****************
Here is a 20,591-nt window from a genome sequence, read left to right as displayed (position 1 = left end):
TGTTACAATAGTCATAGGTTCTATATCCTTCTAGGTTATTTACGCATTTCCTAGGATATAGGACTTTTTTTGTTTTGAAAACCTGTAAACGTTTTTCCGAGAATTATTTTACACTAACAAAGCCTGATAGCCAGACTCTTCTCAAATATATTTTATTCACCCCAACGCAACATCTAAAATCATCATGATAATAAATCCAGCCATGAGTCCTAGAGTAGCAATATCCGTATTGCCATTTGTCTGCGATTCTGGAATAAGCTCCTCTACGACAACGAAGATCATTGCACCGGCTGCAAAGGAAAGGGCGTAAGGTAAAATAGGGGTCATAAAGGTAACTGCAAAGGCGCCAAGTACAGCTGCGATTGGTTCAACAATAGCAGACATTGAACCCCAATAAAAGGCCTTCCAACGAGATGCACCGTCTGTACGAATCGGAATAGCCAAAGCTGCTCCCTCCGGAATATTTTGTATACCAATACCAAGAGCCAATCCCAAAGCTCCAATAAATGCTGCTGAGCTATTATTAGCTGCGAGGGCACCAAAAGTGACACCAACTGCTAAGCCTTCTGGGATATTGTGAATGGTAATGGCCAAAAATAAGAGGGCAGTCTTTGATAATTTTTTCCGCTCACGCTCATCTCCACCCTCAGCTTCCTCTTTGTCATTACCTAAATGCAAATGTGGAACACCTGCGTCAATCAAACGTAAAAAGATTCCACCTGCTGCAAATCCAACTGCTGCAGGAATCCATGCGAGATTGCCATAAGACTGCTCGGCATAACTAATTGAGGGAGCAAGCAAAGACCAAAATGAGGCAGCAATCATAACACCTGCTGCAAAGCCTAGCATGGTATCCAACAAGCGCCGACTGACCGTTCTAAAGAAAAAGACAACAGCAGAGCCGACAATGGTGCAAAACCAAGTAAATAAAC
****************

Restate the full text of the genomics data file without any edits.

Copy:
Here is a 20,591-nt window from a genome sequence, read left to right as displayed (position 1 = left end):
TGTTACAATAGTCATAGGTTCTATATCCTTCTAGGTTATTTACGCATTTCCTAGGATATAGGACTTTTTTTGTTTTGAAAACCTGTAAACGTTTTTCCGAGAATTATTTTACACTAACAAAGCCTGATAGCCAGACTCTTCTCAAATATATTTTATTCACCCCAACGCAACATCTAAAATCATCATGATAATAAATCCAGCCATGAGTCCTAGAGTAGCAATATCCGTATTGCCATTTGTCTGCGATTCTGGAATAAGCTCCTCTACGACAACGAAGATCATTGCACCGGCTGCAAAGGAAAGGGCGTAAGGTAAAATAGGGGTCATAAAGGTAACTGCAAAGGCGCCAAGTACAGCTGCGATTGGTTCAACAATAGCAGACATTGAACCCCAATAAAAGGCCTTCCAACGAGATGCACCGTCTGTACGAATCGGAATAGCCAAAGCTGCTCCCTCCGGAATATTTTGTATACCAATACCAAGAGCCAATCCCAAAGCTCCAATAAATGCTGCTGAGCTATTATTAGCTGCGAGGGCACCAAAAGTGACACCAACTGCTAAGCCTTCTGGGATATTGTGAATGGTAATGGCCAAAAATAAGAGGGCAGTCTTTGATAATTTTTTCCGCTCACGCTCATCTCCACCCTCAGCTTCCTCTTTGTCATTACCTAAATGCAAATGTGGAACACCTGCGTCAATCAAACGTAAAAAGATTCCACCTGCTGCAAATCCAACTGCTGCAGGAATCCATGCGAGATTGCCATAAGACTGCTCGGCATAACTAATTGAGGGAGCAAGCAAAGACCAAAATGAGGCAGCAATCATAACACCTGCTGCAAAGCCTAGCATGGTATCCAACAAGCGCCGACTGACCGTTCTAAAGAAAAAGACAACAGCAGAGCCGACAATGGTGCAAAACCAAGTAAATAAAC